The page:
Background:No randomized, controlled trials of screening colonoscopy have been completed, and ongoing trials exclude persons aged 75 years or older. The Medicare program, however, reimburses screening colonoscopy without an upper age limit. Objective:To evaluate the effectiveness and safety of screening colonoscopy to prevent colorectal cancer (CRC) in persons aged 70 to 74 and those aged 75 to 79 years. Design:Large-scale, population-based, prospective study. The observational data were used to emulate a target trial with 2 groups: colonoscopy screening and no screening. Setting:United States. Participants:1 355 692 Medicare beneficiaries (2004 to 2012) aged 70 to 79 years at average risk for CRC who used Medicare preventive services and had no previous diagnostic or surveillance colonoscopies in the past 5 years. Measurements:8-year risk for CRC and 30-day risk for adverse events. Results:In beneficiaries aged 70 to 74 years, the 8-year risk for CRC was 2.19% (95% CI, 2.00% to 2.37%) in the screening colonoscopy group and 2.62% (CI, 2.56% to 2.67%) in the no-screening group (absolute risk difference, −0.42% [CI, −0.24% to −0.63%]). Among those aged 75 to 79 years, the 8-year risk for CRC was 2.84% (CI, 2.54% to 3.13%) in the screening colonoscopy group and 2.97% (CI, 2.92% to 3.03%) in the no-screening group (risk difference, −0.14% [CI, −0.41 to 0.16]). The excess 30-day risk for any adverse event in the colonoscopy group was 5.6 events per 1000 individuals (CI, 4.4 to 6.8) in the 70- to 74-year age group and 10.3 per 1000 (CI, 8.6 to 11.1) in the 75- to 79-year age group. Limitation:CRC-specific mortality was not available, but CRC incidence and stage were studied at diagnosis. Conclusion:Screening colonoscopy may have had a modest benefit in preventing CRC in beneficiaries aged 70 to 74 years and a smaller benefit in older beneficiaries. The risk for adverse events was low but greater among older persons. Primary Funding Source:National Institutes of Health.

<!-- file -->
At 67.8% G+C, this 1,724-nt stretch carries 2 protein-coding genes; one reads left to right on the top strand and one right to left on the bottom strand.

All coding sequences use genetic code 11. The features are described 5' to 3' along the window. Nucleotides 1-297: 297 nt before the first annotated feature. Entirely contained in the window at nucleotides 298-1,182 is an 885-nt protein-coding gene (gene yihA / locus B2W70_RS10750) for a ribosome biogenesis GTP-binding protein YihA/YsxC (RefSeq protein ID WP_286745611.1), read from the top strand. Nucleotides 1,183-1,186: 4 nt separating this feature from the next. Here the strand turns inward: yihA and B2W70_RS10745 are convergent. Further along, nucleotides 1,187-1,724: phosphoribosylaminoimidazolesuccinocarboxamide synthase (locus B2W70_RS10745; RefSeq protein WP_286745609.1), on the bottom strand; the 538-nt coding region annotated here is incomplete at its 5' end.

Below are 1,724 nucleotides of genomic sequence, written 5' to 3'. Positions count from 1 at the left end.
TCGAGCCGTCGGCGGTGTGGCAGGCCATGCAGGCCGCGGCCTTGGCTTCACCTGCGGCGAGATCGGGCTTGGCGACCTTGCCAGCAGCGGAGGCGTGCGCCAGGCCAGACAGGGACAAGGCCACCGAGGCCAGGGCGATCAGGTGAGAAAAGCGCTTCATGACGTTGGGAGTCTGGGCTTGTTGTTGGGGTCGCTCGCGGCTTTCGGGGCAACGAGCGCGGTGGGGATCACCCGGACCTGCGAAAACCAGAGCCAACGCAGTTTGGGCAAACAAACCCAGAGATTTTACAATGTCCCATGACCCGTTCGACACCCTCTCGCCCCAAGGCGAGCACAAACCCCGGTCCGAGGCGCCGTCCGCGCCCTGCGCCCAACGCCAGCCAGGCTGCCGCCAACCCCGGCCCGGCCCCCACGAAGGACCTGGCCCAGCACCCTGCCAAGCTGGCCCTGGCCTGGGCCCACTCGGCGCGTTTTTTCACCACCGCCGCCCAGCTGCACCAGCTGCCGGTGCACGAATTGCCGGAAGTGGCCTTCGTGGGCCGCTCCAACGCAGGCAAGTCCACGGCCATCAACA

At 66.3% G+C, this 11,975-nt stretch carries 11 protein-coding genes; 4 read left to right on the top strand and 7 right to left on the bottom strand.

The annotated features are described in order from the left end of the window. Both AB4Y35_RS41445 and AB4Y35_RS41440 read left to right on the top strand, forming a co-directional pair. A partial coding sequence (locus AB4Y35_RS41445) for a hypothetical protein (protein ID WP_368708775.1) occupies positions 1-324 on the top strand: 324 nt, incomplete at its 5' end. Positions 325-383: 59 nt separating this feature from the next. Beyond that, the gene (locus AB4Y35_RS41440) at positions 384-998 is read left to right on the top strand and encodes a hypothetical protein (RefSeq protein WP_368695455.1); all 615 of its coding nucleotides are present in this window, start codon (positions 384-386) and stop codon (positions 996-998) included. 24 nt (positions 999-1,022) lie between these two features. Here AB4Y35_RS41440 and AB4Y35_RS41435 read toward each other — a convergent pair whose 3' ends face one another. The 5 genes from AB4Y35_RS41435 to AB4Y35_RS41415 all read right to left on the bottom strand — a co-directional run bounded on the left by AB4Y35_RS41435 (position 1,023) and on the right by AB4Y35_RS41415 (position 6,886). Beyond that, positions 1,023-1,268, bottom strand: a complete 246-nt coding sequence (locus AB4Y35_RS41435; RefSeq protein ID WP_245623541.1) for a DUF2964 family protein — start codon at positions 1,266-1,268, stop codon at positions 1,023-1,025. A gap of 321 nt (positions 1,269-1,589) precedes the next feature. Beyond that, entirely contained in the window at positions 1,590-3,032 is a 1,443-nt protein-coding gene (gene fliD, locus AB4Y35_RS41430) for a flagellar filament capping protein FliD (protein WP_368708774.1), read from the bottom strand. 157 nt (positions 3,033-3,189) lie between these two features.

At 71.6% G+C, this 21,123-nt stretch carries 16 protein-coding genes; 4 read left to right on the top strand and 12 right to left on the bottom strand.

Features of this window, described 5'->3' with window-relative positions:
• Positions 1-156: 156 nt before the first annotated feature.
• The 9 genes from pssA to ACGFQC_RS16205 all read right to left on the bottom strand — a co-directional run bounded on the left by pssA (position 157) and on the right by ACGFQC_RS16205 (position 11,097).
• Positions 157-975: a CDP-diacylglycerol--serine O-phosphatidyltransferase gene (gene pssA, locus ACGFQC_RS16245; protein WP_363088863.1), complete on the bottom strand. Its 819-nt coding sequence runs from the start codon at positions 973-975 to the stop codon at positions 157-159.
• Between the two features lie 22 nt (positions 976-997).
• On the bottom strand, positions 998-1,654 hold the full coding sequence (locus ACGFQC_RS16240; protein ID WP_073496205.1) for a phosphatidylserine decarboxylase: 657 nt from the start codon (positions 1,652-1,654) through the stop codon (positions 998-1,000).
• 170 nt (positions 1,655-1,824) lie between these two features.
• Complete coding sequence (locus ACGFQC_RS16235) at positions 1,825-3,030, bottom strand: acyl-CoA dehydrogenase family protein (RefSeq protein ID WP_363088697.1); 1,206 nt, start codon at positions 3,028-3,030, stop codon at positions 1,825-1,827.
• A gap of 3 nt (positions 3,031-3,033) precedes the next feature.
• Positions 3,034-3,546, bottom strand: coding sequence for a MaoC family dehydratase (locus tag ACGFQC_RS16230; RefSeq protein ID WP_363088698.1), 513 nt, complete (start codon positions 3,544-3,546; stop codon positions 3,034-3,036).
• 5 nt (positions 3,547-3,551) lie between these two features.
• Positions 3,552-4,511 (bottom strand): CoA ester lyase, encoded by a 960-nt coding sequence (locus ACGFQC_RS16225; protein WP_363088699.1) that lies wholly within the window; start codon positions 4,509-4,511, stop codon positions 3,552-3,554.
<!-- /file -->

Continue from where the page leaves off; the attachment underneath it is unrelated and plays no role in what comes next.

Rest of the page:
Topics: colonoscopy, medicare, colorectal cancer, elderly, follow-up
Ideas and Opinions | 
Catherine Frazee, DLitt, LLD; and Harvey Max Chochinov, MD, PhD
In Carter v. Canada, the Supreme Court of Canada issued a landmark ruling that found that the criminal code ban on medical assistance in dying (MAID) for persons with grievous medical conditions and intolerable suffering was unconstitutional. The editorialists discuss the road to legalizing MAID and reflect on the controversy and aftermath of the ruling.
Topics: medical assistance, terminally ill, dacarbazine/doxorubicin/ifosfamide/mesna protocol
Editorials | 
Patricia P. Katz, PhD; and Russell Pate, PhD
The report in Annals by Gill and colleagues adds to the growing literature on the benefits of physical activity, focusing on an elderly population at high risk for mobility limitations and other health conditions. This editorial notes that we have spent the past several decades proving that physical activity is a powerful tool to improve human health and that the focus now should turn to delivering this health-enhancing intervention to the population.
Topics: exercise, physical activity
Topics: exercise, disability, elderly, mobility
Ideas and Opinions | 
Susan L. Norris, MD, MPH, MSc; and Lisa Bero, PhD
The GRADE (Grading of Recommendations Assessment, Development and Evaluation) approach is a widely used and well-accepted system for grading the quality of evidence and strength of recommendations in guidelines. This commentary discusses some of its limitations and proposes means for advancement.
Original Research | 
Jonas F. Ludvigsson, MD, PhD; Peter Ström, MSc; Cecilia Lundholm, MSc; Sven Cnattingius, MD, PhD; Anders Ekbom, MD, PhD; Åke Örtqvist, MD, PhD; Nils Feltelius, MD, PhD; Fredrik Granath, PhD; and Olof Stephansson, MD, PhD